Thursday, 17 November 2016


So the Scribbles have been a little quiet in the last two weeks as I've been recovering from the chest infection.

Thank goodness, I'm feeling a lot better; this week I've managed to get through the week without a mid-afternoon nap and I've even had music on and managed to have enough breath in me to sing along. Cold air still makes me cough, and there's a very slight ache in my ribs left over, but I think we can safely say I'm pretty much there.

So - back to blogging! And the subject today is...collaboration.

One of the things that popped up on my facebook feed was a link to That Thorn Guy's blog. In case you haven't read him yet, Mark Lawrence IS That Thorn Guy, although That Thorn Guy's blog is more information about Mark and his writing than his own blog, per se. (I became a fan of Mark's writing after reading Prince of Thorns, the first book in the Broken Empire Trilogy, on a whim, and I love the way he interacts with readers and his fans.)

Anyway, on the blog at the moment is a collaborative story, written by eight authors with a few names you might recognise. As well as Mark, the list includes Miles Cameron, Sebastien de Castell, John Gwynne, Conn Iggulden, Jane Johnson, Peter Newman and Garth Nix. It's a great read - I laughed out loud in several places and loved the earthyness of it and the end twist - but it's also a competition. Basically, the reader has to identify which author wrote which section of the story. My own entry is a complete shot in the dark - as I noted in the comments, I'm not fussed about winning. It was enough of a prize to simply read the story!

But it reminded me of my own involvement with collaborative stories. There was one about the Spanish treasure hunters of Aztec gold, and another about vampires. Both totally NOT what I usually write about! I found them great fun though, because they brought together a variety of different styles of writing and were a real challenge. The end results were something quite unique that all the participants could take ownership of.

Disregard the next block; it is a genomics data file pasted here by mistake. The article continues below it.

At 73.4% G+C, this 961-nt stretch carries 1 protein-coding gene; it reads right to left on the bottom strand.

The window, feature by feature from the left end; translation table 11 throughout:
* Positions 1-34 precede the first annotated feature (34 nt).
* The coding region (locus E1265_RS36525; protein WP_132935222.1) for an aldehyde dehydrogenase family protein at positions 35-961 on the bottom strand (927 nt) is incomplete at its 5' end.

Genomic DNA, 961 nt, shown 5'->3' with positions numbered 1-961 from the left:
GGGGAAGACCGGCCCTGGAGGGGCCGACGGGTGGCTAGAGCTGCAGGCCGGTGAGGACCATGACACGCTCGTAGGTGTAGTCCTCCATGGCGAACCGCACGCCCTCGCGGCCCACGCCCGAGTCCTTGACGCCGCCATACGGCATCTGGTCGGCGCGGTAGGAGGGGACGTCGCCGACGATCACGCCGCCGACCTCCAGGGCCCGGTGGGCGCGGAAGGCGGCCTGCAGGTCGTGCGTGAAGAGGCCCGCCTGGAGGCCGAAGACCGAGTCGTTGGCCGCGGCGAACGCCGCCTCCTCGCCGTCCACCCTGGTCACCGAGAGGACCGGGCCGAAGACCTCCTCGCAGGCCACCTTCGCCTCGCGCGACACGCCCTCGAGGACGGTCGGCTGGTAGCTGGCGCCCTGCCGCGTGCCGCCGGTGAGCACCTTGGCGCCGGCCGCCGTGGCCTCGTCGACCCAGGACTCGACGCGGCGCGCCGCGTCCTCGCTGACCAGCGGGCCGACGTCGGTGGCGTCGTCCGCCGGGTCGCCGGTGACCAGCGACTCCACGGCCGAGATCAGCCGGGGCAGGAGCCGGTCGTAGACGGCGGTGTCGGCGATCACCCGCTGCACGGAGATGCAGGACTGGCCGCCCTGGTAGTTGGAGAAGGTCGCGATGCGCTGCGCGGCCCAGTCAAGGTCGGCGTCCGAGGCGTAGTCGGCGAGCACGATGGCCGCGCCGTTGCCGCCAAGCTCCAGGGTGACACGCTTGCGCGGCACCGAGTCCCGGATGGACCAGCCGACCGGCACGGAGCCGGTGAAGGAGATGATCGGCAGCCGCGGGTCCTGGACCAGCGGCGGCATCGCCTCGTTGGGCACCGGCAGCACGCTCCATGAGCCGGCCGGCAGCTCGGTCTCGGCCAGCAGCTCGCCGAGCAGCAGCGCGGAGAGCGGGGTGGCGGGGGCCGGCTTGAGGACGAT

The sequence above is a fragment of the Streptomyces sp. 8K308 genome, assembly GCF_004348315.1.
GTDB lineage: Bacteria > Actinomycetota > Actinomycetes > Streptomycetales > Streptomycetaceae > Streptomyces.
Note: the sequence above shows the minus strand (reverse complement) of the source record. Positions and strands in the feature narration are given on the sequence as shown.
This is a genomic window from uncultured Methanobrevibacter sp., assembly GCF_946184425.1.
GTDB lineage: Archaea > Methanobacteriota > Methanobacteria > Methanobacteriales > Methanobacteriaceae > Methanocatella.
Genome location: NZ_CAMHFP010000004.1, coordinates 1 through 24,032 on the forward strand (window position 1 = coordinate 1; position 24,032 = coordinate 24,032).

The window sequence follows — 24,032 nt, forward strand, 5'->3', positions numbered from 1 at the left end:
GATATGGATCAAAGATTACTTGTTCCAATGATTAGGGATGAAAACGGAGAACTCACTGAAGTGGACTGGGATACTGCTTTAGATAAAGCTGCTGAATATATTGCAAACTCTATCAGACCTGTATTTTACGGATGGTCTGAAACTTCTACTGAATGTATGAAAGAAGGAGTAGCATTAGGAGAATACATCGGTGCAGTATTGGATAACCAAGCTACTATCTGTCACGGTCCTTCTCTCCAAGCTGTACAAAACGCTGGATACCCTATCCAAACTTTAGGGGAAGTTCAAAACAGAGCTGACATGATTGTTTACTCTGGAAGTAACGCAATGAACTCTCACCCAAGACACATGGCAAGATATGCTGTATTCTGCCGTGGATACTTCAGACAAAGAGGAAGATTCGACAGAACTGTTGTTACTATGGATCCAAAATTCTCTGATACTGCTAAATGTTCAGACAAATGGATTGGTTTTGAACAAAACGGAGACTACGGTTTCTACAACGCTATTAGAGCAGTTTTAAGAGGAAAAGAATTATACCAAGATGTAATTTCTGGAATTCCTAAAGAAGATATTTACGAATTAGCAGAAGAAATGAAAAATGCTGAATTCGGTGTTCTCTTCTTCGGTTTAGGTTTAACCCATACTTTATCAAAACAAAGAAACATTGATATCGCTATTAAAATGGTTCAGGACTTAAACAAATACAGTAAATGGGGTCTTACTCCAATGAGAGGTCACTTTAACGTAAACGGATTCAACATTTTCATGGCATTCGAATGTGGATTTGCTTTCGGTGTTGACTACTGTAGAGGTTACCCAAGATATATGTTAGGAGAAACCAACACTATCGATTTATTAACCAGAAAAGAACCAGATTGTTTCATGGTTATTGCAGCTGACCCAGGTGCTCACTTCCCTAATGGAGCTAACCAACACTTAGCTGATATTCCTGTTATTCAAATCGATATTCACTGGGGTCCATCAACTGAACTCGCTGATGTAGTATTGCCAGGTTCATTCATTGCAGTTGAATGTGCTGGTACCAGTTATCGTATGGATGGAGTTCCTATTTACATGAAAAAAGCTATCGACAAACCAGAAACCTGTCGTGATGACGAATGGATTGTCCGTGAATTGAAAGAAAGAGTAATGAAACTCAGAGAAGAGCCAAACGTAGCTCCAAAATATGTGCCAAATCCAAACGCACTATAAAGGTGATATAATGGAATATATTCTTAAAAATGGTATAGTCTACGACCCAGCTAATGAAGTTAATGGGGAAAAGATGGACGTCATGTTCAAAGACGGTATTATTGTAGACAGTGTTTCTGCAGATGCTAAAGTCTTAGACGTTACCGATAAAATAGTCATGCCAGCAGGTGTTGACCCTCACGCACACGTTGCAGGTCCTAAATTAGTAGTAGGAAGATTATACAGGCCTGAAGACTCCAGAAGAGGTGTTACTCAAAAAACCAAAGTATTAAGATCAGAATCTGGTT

Collaborating on stories like this seems to work with any size of group - the smallest one I took part in had only four authors involved, the most: eight. The order of writers was decided up front, and we kept cycling round until the story came to a conclusion.

However, there were problems. First, you have to have a good way of contacting the next in line to let them know it's their turn. If they only answer email once a week, it slows things down. You have to keep the momentum going. As the story progresses, more characters and places and problems are introduced and there is a danger that instead of keeping the story focused, it becomes a sprawling beast with far too many people and places and things happening to tie together for a satisfactory conclusion. And you often need to re-read the story so far in its entirety, otherwise you get lots of rookie continuity errors!

It's also really tempting to plan what you want to happen next - but you do so at your peril, because there could be quite a few authors changing the direction of the story to something quite different before you get your next turn. It can (and did) cause friction sometimes when authors 'lost' their storyline. It makes it important for everyone to be clear from the beginning that the story is free to go in whatever direction each author chooses to take it. So you end up not being able to plan, which doesn't sit well with natural planners.

In fact, as I think about it, I'd love to do another collaboration. Anyone out there want to join me? I'll start it, pass it on and then if you send your piece back, I'll forward the story as it stands to the next person on the list, they add to it, send it back, I forward it... And then I'll blog the end result and the names of all the participants but as a list.

Are you up for it? If you are, message me your email on and we'll get started... Happy Scribbling!

1 comment:

  1. I would love to do this. I am doing AlanP's 'Now & Then.' comp so maybe at a later date?